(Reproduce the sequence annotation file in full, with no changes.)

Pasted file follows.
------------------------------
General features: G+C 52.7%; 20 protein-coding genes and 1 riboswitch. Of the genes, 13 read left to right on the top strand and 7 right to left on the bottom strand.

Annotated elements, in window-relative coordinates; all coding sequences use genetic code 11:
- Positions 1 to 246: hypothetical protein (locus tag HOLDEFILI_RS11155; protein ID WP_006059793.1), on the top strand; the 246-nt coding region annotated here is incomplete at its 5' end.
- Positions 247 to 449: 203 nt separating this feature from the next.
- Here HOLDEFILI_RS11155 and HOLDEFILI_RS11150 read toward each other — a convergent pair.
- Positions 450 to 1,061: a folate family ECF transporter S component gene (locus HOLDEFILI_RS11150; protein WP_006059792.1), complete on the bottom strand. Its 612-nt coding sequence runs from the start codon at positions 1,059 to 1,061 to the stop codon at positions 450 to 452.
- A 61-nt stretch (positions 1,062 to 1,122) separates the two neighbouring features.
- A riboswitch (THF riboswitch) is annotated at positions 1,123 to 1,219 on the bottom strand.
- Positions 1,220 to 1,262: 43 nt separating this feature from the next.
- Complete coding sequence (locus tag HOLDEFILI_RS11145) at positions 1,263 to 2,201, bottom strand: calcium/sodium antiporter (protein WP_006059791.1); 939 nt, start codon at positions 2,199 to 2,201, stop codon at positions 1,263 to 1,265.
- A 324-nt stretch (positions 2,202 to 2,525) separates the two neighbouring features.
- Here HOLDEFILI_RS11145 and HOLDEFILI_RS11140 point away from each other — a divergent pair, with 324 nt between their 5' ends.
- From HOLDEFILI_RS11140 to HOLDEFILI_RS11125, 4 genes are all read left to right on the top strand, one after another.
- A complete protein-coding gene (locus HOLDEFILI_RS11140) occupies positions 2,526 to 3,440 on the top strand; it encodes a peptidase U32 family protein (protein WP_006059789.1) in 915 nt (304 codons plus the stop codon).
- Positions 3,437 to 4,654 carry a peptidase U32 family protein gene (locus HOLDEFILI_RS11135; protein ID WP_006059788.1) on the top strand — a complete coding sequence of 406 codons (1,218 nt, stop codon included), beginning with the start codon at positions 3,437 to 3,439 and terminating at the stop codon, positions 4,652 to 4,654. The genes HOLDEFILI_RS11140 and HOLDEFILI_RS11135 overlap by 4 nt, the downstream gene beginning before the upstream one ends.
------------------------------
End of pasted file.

General features: G+C 52.7%; 20 protein-coding genes and 1 riboswitch. Of the genes, 13 read left to right on the top strand and 7 right to left on the bottom strand.

Annotated elements, in window-relative coordinates; all coding sequences use genetic code 11:
- Positions 1 to 246: hypothetical protein (locus tag HOLDEFILI_RS11155; protein ID WP_006059793.1), on the top strand; the 246-nt coding region annotated here is incomplete at its 5' end.
- Positions 247 to 449: 203 nt separating this feature from the next.
- Here HOLDEFILI_RS11155 and HOLDEFILI_RS11150 read toward each other — a convergent pair.
- Positions 450 to 1,061: a folate family ECF transporter S component gene (locus HOLDEFILI_RS11150; protein WP_006059792.1), complete on the bottom strand. Its 612-nt coding sequence runs from the start codon at positions 1,059 to 1,061 to the stop codon at positions 450 to 452.
- A 61-nt stretch (positions 1,062 to 1,122) separates the two neighbouring features.
- A riboswitch (THF riboswitch) is annotated at positions 1,123 to 1,219 on the bottom strand.
- Positions 1,220 to 1,262: 43 nt separating this feature from the next.
- Complete coding sequence (locus tag HOLDEFILI_RS11145) at positions 1,263 to 2,201, bottom strand: calcium/sodium antiporter (protein WP_006059791.1); 939 nt, start codon at positions 2,199 to 2,201, stop codon at positions 1,263 to 1,265.
- A 324-nt stretch (positions 2,202 to 2,525) separates the two neighbouring features.
- Here HOLDEFILI_RS11145 and HOLDEFILI_RS11140 point away from each other — a divergent pair, with 324 nt between their 5' ends.
- From HOLDEFILI_RS11140 to HOLDEFILI_RS11125, 4 genes are all read left to right on the top strand, one after another.
- A complete protein-coding gene (locus HOLDEFILI_RS11140) occupies positions 2,526 to 3,440 on the top strand; it encodes a peptidase U32 family protein (protein WP_006059789.1) in 915 nt (304 codons plus the stop codon).
- Positions 3,437 to 4,654 carry a peptidase U32 family protein gene (locus HOLDEFILI_RS11135; protein ID WP_006059788.1) on the top strand — a complete coding sequence of 406 codons (1,218 nt, stop codon included), beginning with the start codon at positions 3,437 to 3,439 and terminating at the stop codon, positions 4,652 to 4,654. The genes HOLDEFILI_RS11140 and HOLDEFILI_RS11135 overlap by 4 nt, the downstream gene beginning before the upstream one ends.